13 Aug The U-turn
Harvest is full of goodbyes and hellos. It starts early pre-season when crew members leave their families, friends, and sometimes significant others to start their adventure. It happens throughout the season with our customers and other acquaintances when we come and go from our respective stops. It even happens with our own family and friends back home and when we are separated from Ryan at times.
Little Man and I finally broke away from the crew some time back. We decided the extra 800 miles north from Colorado was just too much to go this year with a toddler and having to get back for my prenatal appointments. It was tougher to leave than I thought. Due to Ryan’s job and now with the harvest crew in addition, we’ve said lots of hellos and goodbyes over the years. We typically don’t get overly emotional about it (maybe to a fault) because it is just the way it is and it happens so often that we’d be an absolute emotional mess all the time if we did.
So, after packing our carload of stuff and tidying up the camper, it was finally time to head east toward home. To put it mildly, it was a tough goodbye. I hadn’t even made it out of the city limits when I started second guessing our decision. It was already getting late in the afternoon Mountain time, which meant I’d lose an hour going east and would get home around 11. Was it really necessary to be traveling after dark if I didn’t need to? Did I really need a full day to regroup at home before appointments the next day followed by marathon travel weekend to make my folks, then a former student’s wedding (and later we learned funeral)? Is it always necessary to be so darn practical? Needless to say, I made an uncharacteristic phone call to Ryan to let him know I was considering coming back and he uncharacteristically said that was a great idea and I probably should. So, I looked for a safe spot to turn around on the highway, made a U-turn, and headed back.
Why did we let our emotions get the best of us this time? Maybe it was because we didn’t know how long the final wheat run would last (and still don’t). Maybe it was the realization that Little Man is growing and changing so quickly these days and our family will be growing soon. Maybe it was the fact that it was a week of birthdays and anniversaries some of which would have to be celebrated apart. Maybe it was remembering the one-year heavenly birthday of someone who left us too soon and too young. Maybe it was the knowledge of the fragility of life due to a family friend’s daughter/sister that was fighting hard in her battle with cancer (and we would learn the next morning that this young mother and wife went to be with Jesus in the night).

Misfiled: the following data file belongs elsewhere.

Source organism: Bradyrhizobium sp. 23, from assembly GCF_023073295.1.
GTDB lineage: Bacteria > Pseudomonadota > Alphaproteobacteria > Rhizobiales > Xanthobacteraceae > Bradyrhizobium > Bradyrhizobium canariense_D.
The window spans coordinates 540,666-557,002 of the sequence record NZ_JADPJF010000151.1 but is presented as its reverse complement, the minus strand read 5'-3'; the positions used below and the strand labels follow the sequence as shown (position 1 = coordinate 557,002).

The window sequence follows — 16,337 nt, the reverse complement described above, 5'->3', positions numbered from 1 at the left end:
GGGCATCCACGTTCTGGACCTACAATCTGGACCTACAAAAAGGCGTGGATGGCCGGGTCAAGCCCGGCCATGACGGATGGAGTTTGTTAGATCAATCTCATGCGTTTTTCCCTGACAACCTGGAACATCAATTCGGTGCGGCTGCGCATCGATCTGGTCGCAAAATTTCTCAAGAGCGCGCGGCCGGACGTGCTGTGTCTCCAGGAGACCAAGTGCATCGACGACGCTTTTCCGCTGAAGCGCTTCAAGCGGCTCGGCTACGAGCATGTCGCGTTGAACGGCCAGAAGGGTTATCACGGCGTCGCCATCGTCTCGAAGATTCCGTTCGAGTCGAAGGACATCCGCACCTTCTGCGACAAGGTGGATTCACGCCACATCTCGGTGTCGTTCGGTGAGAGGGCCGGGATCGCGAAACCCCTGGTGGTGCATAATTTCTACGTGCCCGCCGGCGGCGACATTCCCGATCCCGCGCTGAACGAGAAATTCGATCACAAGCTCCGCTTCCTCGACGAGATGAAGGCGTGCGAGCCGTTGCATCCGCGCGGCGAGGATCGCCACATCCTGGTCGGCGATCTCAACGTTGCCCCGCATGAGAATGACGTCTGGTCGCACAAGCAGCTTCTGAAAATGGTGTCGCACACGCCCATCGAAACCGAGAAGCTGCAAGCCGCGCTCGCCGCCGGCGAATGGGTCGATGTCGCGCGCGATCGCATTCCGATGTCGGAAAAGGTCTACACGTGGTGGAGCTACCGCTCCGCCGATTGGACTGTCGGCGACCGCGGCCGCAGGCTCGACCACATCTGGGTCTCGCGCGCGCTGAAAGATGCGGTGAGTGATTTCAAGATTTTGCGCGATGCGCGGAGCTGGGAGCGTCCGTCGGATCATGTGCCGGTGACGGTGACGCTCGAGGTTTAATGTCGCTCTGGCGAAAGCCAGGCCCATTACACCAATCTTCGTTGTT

Sometimes in life it is OK to not be so practical. Ryan and I are learning more all the time, through good times and the bad, that our position here on earth isn’t permanent and we’re not invincible. One shouldn’t live in paralyzing fear of the future, but one can live life to the fullest under the circumstances they’re given. I haven’t always slowed down in life to be a little unpractical when I should have, but I’m so thankful that this time I listened to my heart and went back—even if only for a few more hours of together time.
I pray that the next time you feel the strong urge to slow down and do the unpractical, you will do it as well. I bet it will be a decision you won’t regret.
Little Man and I waiting for one last ride in the combine for the wheat harvest season.
And to think, this fun moment came close to not happening! (Despite the expression captured in the picture, Ryan was thrilled to have us back!)
Ironically, without knowing the situation, our farmers called to invite us to dinner as we were making the decision to turn around. It was a great evening of food and fellowship and Little Man even learned to pick peppers in their garden.
It couldn’t have been a more beautiful morning for our trip home and gave us encouragement for our time of separation. It sure beat driving home sad and in the dark!
All Aboard Wheat Harvest™ is sponsored by High Plains Journal and New Holland Agriculture. You can contact Laura at email@example.com.